Anwar glimpsed at Hashi, and then their child, back and forth. Hashi’s hair was pulled back in a severe bun, her cheeks flushed with anger. She was yellow-skinned, slender, eyes sharp as a hawk’s; he still glimpsed traces of that haughty girl, the girl he’d been incensed for back when he knew her as his comrade Rezwan’s little sister. And Charu, skin tanned by these secret beach excursions, womanly curves she’d inherited neither from him nor Hashi. He imagined Charu’s visage as his own mother’s. But he couldn’t remember, for she’d died before he’d known her breast. The sole photograph of her had been eaten by the elements, marring her face. His daughter’s enormous eyes glimmered wetly, but the expression they held was dead cold. It was a look that lately corrupted his daughter’s sweet face. Long gone were the days they rode the subway all the way to Queens for singing lessons.

She is adopted, thought Anwar. No. No she isn’t. “Hashi, I am sure Charu’s explanation is sufficient,” he said.

“No!” Hashi spat.

Guess that’s the wrong answer.

“No dinner. Charu will be alone tonight, and I won’t hear another word.”

“Arré, Hashi, it’s not fair, she is a growing girl, she must eat,” protested Anwar.

“Fine by me!” yelled Charu. “I’ll never eat this shit again!”

“Do what you like, but don’t expect there to be anything out here!” yelled Hashi.

Charu pushed the dining table hard. Photos flew through the air like a dandelion clock. She ran into her father, and let go of a wretched banshee shrill, when he didn’t move out of her way. She forced her way past, and stomped to her bedroom. Bedroom door slammed. A minute later, the sound of objects being thrown against a wall—a stiletto, a dumbbell, anything in her reach—finally, a furious clanging of a Tibetan meditation bell, found on their block, in a box of schnick-schnacks from a German exchange student’s stoop sale.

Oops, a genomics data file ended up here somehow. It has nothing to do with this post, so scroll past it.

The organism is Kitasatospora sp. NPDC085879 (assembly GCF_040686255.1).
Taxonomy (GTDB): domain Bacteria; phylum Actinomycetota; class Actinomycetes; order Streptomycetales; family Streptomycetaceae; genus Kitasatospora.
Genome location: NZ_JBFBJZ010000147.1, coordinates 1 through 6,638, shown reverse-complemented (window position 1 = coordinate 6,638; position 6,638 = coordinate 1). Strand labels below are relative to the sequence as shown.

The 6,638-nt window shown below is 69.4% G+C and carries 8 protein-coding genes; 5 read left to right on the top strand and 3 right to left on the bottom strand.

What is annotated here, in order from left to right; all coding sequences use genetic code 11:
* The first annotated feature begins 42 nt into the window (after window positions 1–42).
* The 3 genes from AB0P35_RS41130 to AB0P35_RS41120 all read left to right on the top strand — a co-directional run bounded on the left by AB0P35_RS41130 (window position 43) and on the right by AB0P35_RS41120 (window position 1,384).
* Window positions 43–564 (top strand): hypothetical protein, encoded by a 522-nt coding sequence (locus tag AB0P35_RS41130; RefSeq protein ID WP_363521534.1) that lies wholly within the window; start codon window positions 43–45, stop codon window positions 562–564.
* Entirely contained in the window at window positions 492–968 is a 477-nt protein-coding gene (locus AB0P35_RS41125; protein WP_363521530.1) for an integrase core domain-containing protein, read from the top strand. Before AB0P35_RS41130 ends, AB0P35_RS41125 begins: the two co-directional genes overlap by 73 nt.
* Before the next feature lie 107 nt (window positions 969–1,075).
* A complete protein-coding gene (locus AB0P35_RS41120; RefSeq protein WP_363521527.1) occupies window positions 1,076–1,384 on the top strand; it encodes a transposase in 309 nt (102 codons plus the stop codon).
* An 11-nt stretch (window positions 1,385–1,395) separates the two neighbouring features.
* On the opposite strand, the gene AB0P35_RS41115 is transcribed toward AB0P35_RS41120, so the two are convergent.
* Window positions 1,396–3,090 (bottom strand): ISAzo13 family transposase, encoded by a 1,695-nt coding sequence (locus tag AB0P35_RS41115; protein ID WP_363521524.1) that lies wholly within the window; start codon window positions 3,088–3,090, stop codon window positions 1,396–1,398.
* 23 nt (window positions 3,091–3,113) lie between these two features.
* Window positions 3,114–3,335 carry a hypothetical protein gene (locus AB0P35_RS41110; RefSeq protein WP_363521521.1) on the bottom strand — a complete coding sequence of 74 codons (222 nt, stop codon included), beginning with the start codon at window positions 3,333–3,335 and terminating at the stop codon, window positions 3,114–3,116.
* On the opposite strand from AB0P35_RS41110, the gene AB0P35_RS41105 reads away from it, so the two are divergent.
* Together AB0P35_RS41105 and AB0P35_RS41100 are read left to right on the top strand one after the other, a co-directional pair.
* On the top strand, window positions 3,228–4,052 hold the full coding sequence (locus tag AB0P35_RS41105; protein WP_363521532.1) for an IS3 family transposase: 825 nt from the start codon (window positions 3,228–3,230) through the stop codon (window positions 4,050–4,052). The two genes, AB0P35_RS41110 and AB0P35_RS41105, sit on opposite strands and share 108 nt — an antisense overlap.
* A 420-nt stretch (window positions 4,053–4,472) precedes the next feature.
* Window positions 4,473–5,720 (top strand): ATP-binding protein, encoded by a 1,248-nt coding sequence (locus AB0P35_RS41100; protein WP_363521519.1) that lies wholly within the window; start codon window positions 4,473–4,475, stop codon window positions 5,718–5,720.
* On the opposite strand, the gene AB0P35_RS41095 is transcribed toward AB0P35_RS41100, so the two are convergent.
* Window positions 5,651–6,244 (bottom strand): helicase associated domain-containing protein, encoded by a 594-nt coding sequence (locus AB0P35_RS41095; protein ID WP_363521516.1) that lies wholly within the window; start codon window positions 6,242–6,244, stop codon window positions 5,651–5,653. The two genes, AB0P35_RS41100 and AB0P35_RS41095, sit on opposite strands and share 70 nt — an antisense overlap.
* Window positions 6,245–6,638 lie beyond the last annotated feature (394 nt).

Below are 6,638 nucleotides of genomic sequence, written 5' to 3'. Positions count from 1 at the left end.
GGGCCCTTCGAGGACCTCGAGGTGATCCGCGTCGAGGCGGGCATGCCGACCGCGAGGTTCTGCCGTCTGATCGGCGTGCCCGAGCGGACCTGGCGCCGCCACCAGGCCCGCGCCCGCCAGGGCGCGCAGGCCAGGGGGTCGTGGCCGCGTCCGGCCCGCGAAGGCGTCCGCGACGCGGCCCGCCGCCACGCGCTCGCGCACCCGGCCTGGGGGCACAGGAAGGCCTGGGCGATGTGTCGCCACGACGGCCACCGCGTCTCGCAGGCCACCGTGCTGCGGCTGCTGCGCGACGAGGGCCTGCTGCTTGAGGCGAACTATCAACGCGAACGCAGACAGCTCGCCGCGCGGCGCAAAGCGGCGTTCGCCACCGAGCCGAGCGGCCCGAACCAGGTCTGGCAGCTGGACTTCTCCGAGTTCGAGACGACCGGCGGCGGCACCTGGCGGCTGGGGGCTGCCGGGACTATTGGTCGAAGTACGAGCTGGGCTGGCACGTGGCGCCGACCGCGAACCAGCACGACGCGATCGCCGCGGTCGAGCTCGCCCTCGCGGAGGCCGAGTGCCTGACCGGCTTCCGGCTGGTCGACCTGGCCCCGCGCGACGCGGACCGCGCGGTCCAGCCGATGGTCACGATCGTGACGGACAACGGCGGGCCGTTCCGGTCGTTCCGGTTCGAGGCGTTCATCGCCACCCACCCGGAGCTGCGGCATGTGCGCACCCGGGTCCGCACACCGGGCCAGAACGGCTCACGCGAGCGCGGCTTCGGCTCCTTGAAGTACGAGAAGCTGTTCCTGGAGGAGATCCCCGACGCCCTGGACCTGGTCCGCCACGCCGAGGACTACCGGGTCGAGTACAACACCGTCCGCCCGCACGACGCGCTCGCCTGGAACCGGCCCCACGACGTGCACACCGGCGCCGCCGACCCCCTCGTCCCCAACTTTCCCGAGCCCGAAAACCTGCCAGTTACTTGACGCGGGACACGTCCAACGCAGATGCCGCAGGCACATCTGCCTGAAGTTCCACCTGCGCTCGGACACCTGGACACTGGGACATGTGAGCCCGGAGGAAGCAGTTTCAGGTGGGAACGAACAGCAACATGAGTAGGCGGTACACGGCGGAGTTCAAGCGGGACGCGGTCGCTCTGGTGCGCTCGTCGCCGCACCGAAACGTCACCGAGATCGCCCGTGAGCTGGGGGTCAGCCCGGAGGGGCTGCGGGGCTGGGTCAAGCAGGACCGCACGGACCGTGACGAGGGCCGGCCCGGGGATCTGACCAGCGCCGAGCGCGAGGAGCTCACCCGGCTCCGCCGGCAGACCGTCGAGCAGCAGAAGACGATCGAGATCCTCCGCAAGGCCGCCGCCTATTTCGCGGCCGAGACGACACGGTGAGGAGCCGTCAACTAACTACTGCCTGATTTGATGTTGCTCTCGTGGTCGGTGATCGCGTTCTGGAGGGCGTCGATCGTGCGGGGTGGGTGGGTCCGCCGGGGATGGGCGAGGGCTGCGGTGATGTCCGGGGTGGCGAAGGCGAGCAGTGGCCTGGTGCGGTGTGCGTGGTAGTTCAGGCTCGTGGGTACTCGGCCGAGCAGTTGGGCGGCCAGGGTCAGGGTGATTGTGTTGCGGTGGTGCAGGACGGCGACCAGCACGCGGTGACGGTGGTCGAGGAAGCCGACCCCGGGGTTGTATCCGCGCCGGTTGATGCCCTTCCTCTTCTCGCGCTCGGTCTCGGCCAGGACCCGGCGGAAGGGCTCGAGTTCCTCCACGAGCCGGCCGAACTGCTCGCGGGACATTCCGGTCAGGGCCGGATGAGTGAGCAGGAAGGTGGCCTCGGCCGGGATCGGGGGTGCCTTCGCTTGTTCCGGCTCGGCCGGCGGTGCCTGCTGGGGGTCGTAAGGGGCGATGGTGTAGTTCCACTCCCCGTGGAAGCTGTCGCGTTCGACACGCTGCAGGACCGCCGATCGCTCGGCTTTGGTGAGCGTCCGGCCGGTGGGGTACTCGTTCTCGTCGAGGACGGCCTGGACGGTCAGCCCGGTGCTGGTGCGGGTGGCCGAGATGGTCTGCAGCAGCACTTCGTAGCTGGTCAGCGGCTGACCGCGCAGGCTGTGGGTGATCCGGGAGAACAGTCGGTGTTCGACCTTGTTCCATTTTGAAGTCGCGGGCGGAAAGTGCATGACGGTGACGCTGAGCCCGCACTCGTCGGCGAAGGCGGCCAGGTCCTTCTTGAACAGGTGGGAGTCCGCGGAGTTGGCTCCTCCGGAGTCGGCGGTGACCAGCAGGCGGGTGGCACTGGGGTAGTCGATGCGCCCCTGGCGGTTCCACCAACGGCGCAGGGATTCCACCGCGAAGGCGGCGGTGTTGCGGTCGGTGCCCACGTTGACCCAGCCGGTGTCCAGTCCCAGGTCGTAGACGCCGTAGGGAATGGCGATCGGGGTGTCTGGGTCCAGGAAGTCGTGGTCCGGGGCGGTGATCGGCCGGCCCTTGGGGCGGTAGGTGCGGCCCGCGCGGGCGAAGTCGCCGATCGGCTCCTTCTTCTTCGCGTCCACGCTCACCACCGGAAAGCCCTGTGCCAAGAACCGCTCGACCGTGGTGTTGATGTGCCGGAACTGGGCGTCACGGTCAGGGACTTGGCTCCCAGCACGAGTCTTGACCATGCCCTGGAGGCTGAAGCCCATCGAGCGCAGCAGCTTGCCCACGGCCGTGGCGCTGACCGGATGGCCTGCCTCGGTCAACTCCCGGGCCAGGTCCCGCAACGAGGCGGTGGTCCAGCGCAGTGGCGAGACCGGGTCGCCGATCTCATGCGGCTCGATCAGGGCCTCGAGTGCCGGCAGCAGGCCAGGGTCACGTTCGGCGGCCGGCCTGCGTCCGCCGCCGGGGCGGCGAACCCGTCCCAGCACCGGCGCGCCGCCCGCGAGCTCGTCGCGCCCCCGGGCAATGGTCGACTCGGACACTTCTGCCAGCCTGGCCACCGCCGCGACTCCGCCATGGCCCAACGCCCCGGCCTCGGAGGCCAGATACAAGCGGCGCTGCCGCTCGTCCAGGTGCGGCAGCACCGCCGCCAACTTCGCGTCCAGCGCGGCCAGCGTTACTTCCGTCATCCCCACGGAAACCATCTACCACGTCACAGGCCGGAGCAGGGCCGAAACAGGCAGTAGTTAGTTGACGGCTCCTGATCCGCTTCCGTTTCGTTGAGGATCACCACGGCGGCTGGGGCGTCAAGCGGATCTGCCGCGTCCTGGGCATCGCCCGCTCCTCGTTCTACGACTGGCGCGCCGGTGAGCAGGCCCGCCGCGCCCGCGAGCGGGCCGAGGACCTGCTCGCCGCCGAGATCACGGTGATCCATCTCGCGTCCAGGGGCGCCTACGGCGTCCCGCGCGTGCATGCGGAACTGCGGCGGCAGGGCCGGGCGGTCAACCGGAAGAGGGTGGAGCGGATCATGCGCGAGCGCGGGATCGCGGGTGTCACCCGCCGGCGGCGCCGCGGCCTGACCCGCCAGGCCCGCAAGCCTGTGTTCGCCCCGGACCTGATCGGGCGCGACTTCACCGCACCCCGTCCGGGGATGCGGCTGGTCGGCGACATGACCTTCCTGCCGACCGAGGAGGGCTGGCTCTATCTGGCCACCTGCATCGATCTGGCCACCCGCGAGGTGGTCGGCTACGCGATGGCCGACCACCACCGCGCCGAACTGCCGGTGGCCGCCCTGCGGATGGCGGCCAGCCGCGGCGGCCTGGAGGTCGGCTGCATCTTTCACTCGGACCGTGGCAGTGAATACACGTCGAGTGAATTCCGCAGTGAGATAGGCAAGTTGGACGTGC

Fathering a teenage girl, rough stuff, thought Anwar, as he picked up a photo that landed on his foot. In the photo, Charu pursed her lips on a dreadlocked boy’s ear: Malik. He felt a strange pang seeing the picture, jealousy tinged with admiration. He had suspected her younger daughter was dating Malik. The boy was his intern at the apothecary, and seemed to be around at the house often, these past few months. The kids had grown up together in the neighborhood. Both were seniors at Brooklyn Tech. A soft-spoken, handsome black boy, a solid, even sensitive young man, better than what any stern, absent-minded father could ask for; Anwar could stand him and that meant a lot.

Anwar wondered how she knew this feeling of love; it was further proof of their distance. Had the movies taught her?

Hashi bent over and swiped the rest of the photographs off the ground.

“I cleaned her room today and came upon this, said Hashi. “She’s not growing up a good person. Look at this—” She pointed to another photo. Bikini-clad Charu, eating a corn dog at Coney Island, pursed her lips around the thing rather—suggestively.

He missed Ella, his elder, soft-spoken and measured daughter. Ella was a sophomore at Cornell’s Agricultural school—a choice she’d made given her knack for tending their gardens. Ella remained remote, but always within his grasp. She never intruded upon Anwar’s sensibility and listened to him about most matters. Her left eye had a tendency to turn this way and that, and behind her spectacles he wondered what she was looking at. If she was here, thought Anwar, her calm would keep Hashi’s nerves intact; she would find some way to make Charu laugh.

His two children were as different as their fathers had been.

“What on earth is on your face?” Hashi asked, suspiciously. She scratched his forehead with her thumbnail. Paint shavings tickled his nose. He’d forgotten about it.

“What is this? Paint? You walked home looking like some madman?”

“I decided to paint the shop today. Such a beautiful day outside—”

“So you decide on this nursery school color?” Hashi asked. She shook her head. With a damp corner of her apron she tried to wipe the stuff off, but it had firmly crusted over. “Take a seat.” She clumped mashed scoops of rice, lentils, potatoes, and broccoli onto his plate and sat heavily across from him. “It’s summer. Three months of this and I’ll be an old woman.” She chewed loudly on an unripe tomato as if it were an apple.